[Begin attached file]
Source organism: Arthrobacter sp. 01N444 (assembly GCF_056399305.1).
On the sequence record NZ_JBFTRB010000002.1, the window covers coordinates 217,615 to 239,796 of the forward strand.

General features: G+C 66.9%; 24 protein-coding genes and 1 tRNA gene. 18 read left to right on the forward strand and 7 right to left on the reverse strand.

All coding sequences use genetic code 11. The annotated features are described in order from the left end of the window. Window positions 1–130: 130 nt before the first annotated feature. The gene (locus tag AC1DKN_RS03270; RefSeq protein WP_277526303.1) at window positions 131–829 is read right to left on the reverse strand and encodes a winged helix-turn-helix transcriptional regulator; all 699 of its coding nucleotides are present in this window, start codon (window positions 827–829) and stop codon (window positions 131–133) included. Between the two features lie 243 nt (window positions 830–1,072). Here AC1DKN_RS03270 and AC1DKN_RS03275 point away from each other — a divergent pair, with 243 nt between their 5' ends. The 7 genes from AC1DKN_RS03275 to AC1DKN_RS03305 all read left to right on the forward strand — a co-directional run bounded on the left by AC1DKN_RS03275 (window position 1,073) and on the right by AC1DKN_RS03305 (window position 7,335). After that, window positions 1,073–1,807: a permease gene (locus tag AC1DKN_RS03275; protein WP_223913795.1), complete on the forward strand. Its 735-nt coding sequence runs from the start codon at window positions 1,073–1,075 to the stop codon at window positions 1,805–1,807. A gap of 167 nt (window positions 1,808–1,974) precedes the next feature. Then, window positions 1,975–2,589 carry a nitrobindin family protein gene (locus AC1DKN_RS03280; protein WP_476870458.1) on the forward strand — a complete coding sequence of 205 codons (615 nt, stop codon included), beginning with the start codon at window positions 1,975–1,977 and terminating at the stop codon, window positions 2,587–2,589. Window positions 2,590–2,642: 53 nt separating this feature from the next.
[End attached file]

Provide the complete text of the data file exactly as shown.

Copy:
Source organism: Arthrobacter sp. 01N444 (assembly GCF_056399305.1).
On the sequence record NZ_JBFTRB010000002.1, the window covers coordinates 217,615 to 239,796 of the forward strand.

General features: G+C 66.9%; 24 protein-coding genes and 1 tRNA gene. 18 read left to right on the forward strand and 7 right to left on the reverse strand.

All coding sequences use genetic code 11. The annotated features are described in order from the left end of the window. Window positions 1–130: 130 nt before the first annotated feature. The gene (locus tag AC1DKN_RS03270; RefSeq protein WP_277526303.1) at window positions 131–829 is read right to left on the reverse strand and encodes a winged helix-turn-helix transcriptional regulator; all 699 of its coding nucleotides are present in this window, start codon (window positions 827–829) and stop codon (window positions 131–133) included. Between the two features lie 243 nt (window positions 830–1,072). Here AC1DKN_RS03270 and AC1DKN_RS03275 point away from each other — a divergent pair, with 243 nt between their 5' ends. The 7 genes from AC1DKN_RS03275 to AC1DKN_RS03305 all read left to right on the forward strand — a co-directional run bounded on the left by AC1DKN_RS03275 (window position 1,073) and on the right by AC1DKN_RS03305 (window position 7,335). After that, window positions 1,073–1,807: a permease gene (locus tag AC1DKN_RS03275; protein WP_223913795.1), complete on the forward strand. Its 735-nt coding sequence runs from the start codon at window positions 1,073–1,075 to the stop codon at window positions 1,805–1,807. A gap of 167 nt (window positions 1,808–1,974) precedes the next feature. Then, window positions 1,975–2,589 carry a nitrobindin family protein gene (locus AC1DKN_RS03280; protein WP_476870458.1) on the forward strand — a complete coding sequence of 205 codons (615 nt, stop codon included), beginning with the start codon at window positions 1,975–1,977 and terminating at the stop codon, window positions 2,587–2,589. Window positions 2,590–2,642: 53 nt separating this feature from the next.